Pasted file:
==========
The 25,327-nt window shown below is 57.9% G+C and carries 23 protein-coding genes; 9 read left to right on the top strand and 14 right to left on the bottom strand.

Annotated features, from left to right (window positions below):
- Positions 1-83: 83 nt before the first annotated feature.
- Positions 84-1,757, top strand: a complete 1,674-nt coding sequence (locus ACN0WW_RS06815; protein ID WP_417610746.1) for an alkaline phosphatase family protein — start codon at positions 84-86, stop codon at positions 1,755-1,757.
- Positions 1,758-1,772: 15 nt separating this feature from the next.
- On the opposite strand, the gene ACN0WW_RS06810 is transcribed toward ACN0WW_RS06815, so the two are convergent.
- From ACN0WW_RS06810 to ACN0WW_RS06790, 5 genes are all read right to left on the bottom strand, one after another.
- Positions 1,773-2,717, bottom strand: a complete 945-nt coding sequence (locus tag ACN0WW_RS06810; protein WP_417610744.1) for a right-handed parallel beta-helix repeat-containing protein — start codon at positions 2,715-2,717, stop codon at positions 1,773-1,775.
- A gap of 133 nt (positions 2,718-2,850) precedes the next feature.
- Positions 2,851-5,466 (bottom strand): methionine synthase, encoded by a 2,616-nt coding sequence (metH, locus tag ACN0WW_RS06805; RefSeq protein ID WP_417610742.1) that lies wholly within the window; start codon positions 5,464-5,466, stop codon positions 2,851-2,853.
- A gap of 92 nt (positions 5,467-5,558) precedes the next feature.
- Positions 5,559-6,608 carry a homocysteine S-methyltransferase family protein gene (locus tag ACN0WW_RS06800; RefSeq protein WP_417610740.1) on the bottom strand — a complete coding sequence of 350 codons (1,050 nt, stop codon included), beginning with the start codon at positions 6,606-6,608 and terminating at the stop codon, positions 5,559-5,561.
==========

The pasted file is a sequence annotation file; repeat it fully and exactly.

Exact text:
The 25,327-nt window shown below is 57.9% G+C and carries 23 protein-coding genes; 9 read left to right on the top strand and 14 right to left on the bottom strand.

Annotated features, from left to right (window positions below):
- Positions 1-83: 83 nt before the first annotated feature.
- Positions 84-1,757, top strand: a complete 1,674-nt coding sequence (locus ACN0WW_RS06815; protein ID WP_417610746.1) for an alkaline phosphatase family protein — start codon at positions 84-86, stop codon at positions 1,755-1,757.
- Positions 1,758-1,772: 15 nt separating this feature from the next.
- On the opposite strand, the gene ACN0WW_RS06810 is transcribed toward ACN0WW_RS06815, so the two are convergent.
- From ACN0WW_RS06810 to ACN0WW_RS06790, 5 genes are all read right to left on the bottom strand, one after another.
- Positions 1,773-2,717, bottom strand: a complete 945-nt coding sequence (locus tag ACN0WW_RS06810; protein WP_417610744.1) for a right-handed parallel beta-helix repeat-containing protein — start codon at positions 2,715-2,717, stop codon at positions 1,773-1,775.
- A gap of 133 nt (positions 2,718-2,850) precedes the next feature.
- Positions 2,851-5,466 (bottom strand): methionine synthase, encoded by a 2,616-nt coding sequence (metH, locus tag ACN0WW_RS06805; RefSeq protein ID WP_417610742.1) that lies wholly within the window; start codon positions 5,464-5,466, stop codon positions 2,851-2,853.
- A gap of 92 nt (positions 5,467-5,558) precedes the next feature.
- Positions 5,559-6,608 carry a homocysteine S-methyltransferase family protein gene (locus tag ACN0WW_RS06800; RefSeq protein WP_417610740.1) on the bottom strand — a complete coding sequence of 350 codons (1,050 nt, stop codon included), beginning with the start codon at positions 6,606-6,608 and terminating at the stop codon, positions 5,559-5,561.